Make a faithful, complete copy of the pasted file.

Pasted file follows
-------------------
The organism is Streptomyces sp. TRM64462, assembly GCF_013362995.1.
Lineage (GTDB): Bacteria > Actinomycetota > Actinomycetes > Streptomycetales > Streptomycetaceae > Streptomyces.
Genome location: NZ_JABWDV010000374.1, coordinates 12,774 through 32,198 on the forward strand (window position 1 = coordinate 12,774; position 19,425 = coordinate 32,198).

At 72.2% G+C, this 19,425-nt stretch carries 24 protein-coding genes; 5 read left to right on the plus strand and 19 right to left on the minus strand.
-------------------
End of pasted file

The organism is Streptomyces sp. TRM64462, assembly GCF_013362995.1.
Lineage (GTDB): Bacteria > Actinomycetota > Actinomycetes > Streptomycetales > Streptomycetaceae > Streptomyces.
Genome location: NZ_JABWDV010000374.1, coordinates 12,774 through 32,198 on the forward strand (window position 1 = coordinate 12,774; position 19,425 = coordinate 32,198).

At 72.2% G+C, this 19,425-nt stretch carries 24 protein-coding genes; 5 read left to right on the plus strand and 19 right to left on the minus strand.